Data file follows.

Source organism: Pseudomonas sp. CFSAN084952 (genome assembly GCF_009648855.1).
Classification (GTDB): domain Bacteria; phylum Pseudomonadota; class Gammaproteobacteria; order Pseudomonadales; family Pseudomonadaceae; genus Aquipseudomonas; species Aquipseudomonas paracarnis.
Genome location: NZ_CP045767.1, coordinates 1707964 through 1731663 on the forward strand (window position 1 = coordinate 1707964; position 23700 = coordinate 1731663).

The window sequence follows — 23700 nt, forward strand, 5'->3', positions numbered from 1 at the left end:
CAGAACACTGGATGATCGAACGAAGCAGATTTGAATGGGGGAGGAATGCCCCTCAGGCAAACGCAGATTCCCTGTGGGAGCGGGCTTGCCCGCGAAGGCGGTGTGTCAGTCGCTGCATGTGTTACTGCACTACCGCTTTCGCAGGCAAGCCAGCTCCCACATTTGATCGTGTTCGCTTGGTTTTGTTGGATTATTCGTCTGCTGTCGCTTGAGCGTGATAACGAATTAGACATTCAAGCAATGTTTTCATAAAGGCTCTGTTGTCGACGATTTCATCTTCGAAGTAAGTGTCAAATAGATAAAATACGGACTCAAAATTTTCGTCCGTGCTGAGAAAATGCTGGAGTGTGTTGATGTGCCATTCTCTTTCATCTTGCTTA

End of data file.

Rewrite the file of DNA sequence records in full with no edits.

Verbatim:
Source organism: Pseudomonas sp. CFSAN084952 (genome assembly GCF_009648855.1).
Classification (GTDB): domain Bacteria; phylum Pseudomonadota; class Gammaproteobacteria; order Pseudomonadales; family Pseudomonadaceae; genus Aquipseudomonas; species Aquipseudomonas paracarnis.
Genome location: NZ_CP045767.1, coordinates 1707964 through 1731663 on the forward strand (window position 1 = coordinate 1707964; position 23700 = coordinate 1731663).

The window sequence follows — 23700 nt, forward strand, 5'->3', positions numbered from 1 at the left end:
CAGAACACTGGATGATCGAACGAAGCAGATTTGAATGGGGGAGGAATGCCCCTCAGGCAAACGCAGATTCCCTGTGGGAGCGGGCTTGCCCGCGAAGGCGGTGTGTCAGTCGCTGCATGTGTTACTGCACTACCGCTTTCGCAGGCAAGCCAGCTCCCACATTTGATCGTGTTCGCTTGGTTTTGTTGGATTATTCGTCTGCTGTCGCTTGAGCGTGATAACGAATTAGACATTCAAGCAATGTTTTCATAAAGGCTCTGTTGTCGACGATTTCATCTTCGAAGTAAGTGTCAAATAGATAAAATACGGACTCAAAATTTTCGTCCGTGCTGAGAAAATGCTGGAGTGTGTTGATGTGCCATTCTCTTTCATCTTGCTTA